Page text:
Content-Security-Policy (CSP) is an important mechanism in today’s web security arsenal. Is a way of defending against Cross-Site Scripting and other attacks.
It isn’t hard to get started with or to put in place in order to secure your website or web application (I did that exercise in a previous post). However when the systems are complex or when you don’t fully control an underlying “codebase” that frequently changes (like it happens with of-the-shelf software) things can get a bit messier.
In those cases it is harder to build a strict and simple policy, since there are many moving pieces and/or you don’t control the code development, so you will end up opening exceptions and whitelisting certain pieces of content making the policy more complex. This is specially true for inline elements, making the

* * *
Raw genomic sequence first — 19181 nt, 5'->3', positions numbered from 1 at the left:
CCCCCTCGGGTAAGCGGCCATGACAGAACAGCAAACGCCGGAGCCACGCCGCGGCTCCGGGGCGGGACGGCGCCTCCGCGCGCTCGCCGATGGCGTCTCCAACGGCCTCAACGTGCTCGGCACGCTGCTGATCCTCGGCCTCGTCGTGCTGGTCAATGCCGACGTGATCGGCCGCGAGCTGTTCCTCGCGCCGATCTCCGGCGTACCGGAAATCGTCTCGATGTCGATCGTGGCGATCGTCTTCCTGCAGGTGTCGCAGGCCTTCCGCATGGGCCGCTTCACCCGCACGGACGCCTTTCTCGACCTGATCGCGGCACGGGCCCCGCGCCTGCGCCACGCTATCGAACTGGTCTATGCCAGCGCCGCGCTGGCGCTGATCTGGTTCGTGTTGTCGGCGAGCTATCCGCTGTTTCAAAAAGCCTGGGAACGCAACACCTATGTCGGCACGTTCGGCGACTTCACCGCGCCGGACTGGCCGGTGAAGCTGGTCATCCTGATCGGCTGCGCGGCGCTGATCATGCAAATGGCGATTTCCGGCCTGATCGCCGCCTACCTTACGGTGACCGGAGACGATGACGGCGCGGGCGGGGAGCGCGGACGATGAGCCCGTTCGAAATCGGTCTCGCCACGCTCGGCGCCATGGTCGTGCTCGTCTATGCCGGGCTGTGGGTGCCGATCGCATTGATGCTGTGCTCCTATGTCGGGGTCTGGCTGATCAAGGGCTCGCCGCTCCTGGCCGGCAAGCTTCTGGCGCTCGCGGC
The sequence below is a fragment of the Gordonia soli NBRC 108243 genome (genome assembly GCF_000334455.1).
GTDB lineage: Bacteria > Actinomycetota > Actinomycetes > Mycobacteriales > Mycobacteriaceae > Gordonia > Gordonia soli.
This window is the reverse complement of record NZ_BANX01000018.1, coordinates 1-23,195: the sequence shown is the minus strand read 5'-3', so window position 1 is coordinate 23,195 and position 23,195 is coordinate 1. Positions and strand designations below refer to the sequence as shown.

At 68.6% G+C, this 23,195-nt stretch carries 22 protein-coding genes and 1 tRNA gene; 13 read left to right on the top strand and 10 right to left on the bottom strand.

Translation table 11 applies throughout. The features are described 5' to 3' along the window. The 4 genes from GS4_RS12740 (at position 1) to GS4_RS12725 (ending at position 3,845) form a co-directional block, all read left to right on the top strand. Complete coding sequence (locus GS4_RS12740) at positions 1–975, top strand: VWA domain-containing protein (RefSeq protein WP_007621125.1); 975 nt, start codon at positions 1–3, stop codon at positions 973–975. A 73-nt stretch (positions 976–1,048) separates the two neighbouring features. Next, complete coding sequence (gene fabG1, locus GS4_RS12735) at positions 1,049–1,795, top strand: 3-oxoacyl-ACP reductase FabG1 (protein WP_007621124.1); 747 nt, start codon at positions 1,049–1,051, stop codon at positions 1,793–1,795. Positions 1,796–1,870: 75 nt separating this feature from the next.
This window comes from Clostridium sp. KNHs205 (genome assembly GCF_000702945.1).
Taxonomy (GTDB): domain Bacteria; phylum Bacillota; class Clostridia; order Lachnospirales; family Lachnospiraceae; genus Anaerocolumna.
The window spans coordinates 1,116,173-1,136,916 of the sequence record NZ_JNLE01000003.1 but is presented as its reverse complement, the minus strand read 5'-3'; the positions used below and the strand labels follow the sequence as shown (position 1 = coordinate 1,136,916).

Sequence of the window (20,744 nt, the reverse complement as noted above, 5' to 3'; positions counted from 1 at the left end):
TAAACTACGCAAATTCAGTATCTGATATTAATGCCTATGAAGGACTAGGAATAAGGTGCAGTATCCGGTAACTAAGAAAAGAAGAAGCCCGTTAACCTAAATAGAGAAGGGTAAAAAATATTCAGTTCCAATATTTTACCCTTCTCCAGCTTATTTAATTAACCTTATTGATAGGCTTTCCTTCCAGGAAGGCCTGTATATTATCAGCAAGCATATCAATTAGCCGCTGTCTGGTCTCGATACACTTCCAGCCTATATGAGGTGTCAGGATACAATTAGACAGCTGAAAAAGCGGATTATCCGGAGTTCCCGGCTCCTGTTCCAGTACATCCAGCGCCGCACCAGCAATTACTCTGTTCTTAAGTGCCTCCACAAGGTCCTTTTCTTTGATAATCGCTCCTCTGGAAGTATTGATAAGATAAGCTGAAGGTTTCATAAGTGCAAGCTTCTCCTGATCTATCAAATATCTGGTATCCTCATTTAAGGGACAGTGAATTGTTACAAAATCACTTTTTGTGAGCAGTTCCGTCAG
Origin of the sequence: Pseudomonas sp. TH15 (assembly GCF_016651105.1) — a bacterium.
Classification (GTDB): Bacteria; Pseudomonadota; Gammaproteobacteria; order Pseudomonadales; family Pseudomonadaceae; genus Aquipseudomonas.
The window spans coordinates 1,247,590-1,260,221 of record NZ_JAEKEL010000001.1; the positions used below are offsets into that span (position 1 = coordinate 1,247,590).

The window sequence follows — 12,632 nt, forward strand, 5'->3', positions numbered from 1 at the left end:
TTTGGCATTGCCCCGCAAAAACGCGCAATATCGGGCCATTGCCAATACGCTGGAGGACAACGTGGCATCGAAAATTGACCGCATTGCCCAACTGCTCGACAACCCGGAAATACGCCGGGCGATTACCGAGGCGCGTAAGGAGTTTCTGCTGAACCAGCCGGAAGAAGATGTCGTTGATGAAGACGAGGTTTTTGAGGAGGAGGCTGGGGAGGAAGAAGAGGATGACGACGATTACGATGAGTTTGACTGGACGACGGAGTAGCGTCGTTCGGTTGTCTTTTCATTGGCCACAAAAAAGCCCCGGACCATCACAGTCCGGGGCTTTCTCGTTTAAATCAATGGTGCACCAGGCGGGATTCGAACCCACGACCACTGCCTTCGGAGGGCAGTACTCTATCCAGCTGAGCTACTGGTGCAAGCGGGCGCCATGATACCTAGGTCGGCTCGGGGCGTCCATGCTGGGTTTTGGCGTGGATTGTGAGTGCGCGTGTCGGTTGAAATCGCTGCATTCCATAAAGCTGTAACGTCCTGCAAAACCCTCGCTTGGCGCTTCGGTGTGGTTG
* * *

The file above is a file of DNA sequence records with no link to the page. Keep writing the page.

unsafe-inline source very appealing (its name tells you why you should avoid it).
Taking WordPress as an example, recommended theme and plugin updates can introduce changes in the included inline elements, which you will have to review in order to update your CSP. The task gets boring very quickly.
To help with the task of building and maintaining the CSP in the cases described above, I recently started to work on a small tool (and library) to detect, inspect and whitelist new inline changes. You can check it here or download it directly from PyPI.